Meyer has been big in closer role for NCAA-bound Aces

Columbus North graduate and Evansville senior Jakob Meyer delivers a pitch for the Aces in Sunday’s Missouri Valley Conference championship game against Indiana State.

Submitted photo

For most of his high school baseball career, Jakob Meyer was a starting pitcher.

So when the 2019 Columbus North graduate headed to University of Evansville, he wasn’t expecting to find himself in an entirely different role.

After making one start for the Aces as a freshman, Meyer became a relief pitcher. The fifth-year senior has been the team’s closer three of the past four years, including for this year’s NCAA Tournament-bound squad.

“If you told me that before I came here to college, I wouldn’t have said that,” Meyer said. “It’s weird. The game is so much different in college. You have to take what they give you and adapt, and to be able to do that in a short amount of time here is pretty awesome.”

Meyer was on the mound when Evansville nailed down its berth in the NCAA. He came on with one out in the ninth and induced a double play grounder to preserve an 8-6 win against Indiana State that gave the Aces the Missouri Valley Conference Tournament title.

“My career couldn’t have ended in a better way,” Meyer said. “That was the last game I’ll ever play at German American Bank Field, and to be able to end my career there with a win and getting the save is nothing short of incredible.

“It was absolutely unreal,” he added. “I think I blacked out a little bit, and I woke up, and I was at the bottom of the dogpile. It was a night of celebration, more than I could have expected, honestly.”

After seeing his fastball top out at 89 MPH in high school, Meyer has added a little velocity. He also has developed a slider and changeup to go along with the fastball and curveball.

“I feel very confident to be able to throw four pitches at any time,” Meyer said. “I feel like I can do pretty well in pretty much any situation. I’ve been in a closer role for so long, it’s where I feel the most comfortable. But I feel confident I can go out there for three or four innings.”

Meyer’s one collegiate start came as a freshman at No. 2-ranked Vanderbilt during the COVID-shortened 2020 season. He gave up one run in one inning.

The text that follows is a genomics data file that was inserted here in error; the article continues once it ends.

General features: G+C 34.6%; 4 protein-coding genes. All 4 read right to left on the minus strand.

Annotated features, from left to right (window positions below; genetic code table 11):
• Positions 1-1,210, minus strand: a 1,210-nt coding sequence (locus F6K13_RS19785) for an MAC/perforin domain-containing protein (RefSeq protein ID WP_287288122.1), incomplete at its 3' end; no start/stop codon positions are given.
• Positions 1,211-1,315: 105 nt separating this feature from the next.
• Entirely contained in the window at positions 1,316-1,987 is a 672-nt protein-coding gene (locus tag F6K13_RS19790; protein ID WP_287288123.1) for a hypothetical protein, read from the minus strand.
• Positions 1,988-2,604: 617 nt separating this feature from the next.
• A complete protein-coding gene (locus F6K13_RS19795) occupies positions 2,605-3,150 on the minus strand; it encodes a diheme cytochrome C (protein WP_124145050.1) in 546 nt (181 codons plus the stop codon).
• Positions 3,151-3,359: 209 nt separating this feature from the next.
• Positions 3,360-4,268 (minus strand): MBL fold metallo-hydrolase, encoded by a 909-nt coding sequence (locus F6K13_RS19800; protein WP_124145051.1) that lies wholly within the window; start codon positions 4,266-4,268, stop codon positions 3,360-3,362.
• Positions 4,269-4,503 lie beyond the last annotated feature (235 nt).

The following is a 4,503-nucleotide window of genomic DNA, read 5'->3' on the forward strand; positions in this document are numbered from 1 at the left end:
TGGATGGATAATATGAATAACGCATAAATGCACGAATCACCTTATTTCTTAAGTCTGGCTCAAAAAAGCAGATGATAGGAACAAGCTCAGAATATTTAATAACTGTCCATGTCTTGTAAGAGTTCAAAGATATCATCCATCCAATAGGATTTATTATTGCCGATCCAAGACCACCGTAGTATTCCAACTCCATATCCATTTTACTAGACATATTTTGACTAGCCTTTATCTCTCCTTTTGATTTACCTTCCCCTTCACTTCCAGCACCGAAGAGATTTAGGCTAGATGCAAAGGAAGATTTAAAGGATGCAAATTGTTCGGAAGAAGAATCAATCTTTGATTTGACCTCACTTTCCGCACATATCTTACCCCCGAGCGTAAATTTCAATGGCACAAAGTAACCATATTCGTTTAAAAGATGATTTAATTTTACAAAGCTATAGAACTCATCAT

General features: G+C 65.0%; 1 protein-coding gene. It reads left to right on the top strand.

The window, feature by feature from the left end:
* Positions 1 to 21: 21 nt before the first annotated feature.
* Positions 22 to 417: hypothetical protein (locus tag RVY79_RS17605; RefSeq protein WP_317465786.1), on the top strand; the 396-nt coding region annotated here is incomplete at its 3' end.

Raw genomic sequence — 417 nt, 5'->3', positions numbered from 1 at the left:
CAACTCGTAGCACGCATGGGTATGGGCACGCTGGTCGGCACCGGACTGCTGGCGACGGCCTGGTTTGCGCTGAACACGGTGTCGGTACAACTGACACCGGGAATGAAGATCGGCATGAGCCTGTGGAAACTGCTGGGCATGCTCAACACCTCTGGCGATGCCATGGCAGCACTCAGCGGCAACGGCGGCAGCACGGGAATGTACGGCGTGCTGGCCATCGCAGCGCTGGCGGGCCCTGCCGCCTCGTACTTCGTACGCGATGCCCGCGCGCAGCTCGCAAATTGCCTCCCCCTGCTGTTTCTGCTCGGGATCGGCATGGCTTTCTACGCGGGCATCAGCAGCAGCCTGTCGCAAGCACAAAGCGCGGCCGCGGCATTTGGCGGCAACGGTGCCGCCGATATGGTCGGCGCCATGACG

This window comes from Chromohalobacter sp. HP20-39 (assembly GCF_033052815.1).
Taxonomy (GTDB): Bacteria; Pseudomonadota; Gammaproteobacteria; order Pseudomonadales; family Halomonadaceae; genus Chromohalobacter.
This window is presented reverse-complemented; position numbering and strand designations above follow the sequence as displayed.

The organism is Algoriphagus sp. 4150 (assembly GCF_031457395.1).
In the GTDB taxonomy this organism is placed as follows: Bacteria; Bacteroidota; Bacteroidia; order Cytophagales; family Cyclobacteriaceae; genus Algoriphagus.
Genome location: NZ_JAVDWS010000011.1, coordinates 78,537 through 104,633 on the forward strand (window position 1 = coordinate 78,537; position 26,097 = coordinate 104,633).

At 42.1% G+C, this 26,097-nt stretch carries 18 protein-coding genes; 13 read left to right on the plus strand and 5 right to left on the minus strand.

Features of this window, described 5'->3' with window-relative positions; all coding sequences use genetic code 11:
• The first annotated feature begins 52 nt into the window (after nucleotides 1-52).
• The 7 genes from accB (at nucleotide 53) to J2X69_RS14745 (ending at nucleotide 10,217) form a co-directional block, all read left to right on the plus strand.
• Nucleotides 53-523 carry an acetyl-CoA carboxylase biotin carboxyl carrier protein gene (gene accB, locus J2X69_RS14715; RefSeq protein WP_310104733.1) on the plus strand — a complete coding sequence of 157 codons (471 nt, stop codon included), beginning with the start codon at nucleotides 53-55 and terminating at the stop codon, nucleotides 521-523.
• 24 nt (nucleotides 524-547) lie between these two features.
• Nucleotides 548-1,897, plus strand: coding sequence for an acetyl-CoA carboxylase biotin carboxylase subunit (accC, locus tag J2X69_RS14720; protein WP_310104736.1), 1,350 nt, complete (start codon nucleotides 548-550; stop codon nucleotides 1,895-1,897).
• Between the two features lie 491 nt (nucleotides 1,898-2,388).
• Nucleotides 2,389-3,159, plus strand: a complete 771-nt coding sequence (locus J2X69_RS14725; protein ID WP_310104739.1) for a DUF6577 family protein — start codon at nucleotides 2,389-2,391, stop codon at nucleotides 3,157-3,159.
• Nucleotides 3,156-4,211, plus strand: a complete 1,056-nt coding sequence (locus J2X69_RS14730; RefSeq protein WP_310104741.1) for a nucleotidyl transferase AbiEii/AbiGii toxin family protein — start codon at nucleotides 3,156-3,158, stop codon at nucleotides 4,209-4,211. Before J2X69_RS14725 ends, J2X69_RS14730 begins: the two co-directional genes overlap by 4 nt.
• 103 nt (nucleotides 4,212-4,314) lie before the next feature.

Since then, it’s been all relief for the right-hander.

“It was a little bit of a change because I had been used to throwing six or seven innings at a time,” Meyer said. “It leaves a bad taste in your mouth when you have a bad inning. It’s a little bit more rewarding when you pitch more innings, and you can go out there and prove yourself again.”

This season, Meyer has five of the team’s eight saves and has struck out 46 batters in 37 2/3 innings. His 16 career saves ranks fifth on Evansville’s all-time list, one save out of third place.

The Aces, coached by former Evansville standout Wes Carroll, will be making their first trip to the NCAA tourney since 2006.

“It’s such a special thing, especially for the senior class,” Meyer said. “We’ve been here for five years, and we’ve seen the program grow to what it is today. It’s great to see the fruits of our labor and make history and go down to the regional in Greenville.”

Seeded fourth in the four-team Greenville (North Carolina) Regional, the Aces (35-23) will take on top-seed and No. 16-ranked host East Carolina (43-15) at 1 p.m. Friday. Win or lose, Evansville then would face Wake Forest or VCU on Saturday in the double-elimination bracket.

“We actually feel very good about this matchup,” Meyer said. “To go in and sweep the conference tournament, the bats were hot, the pitching was good, the defense was good, so I feel like we’re clicking on all cylinders right now. So I feel like we have a good chance at winning this regional.”

Earlier this month, Meyer graduated Summa Cum Laude with degrees in finance and business management. He plans to try out for the Frontier League’s Evansville Otters and play for them this season before likely calling it a career.

“I’ll play with them one summer and then probably move on and get a big-boy job,” Meyer said. “I’m going to wait until baseball is over to look into that and figure it all out.”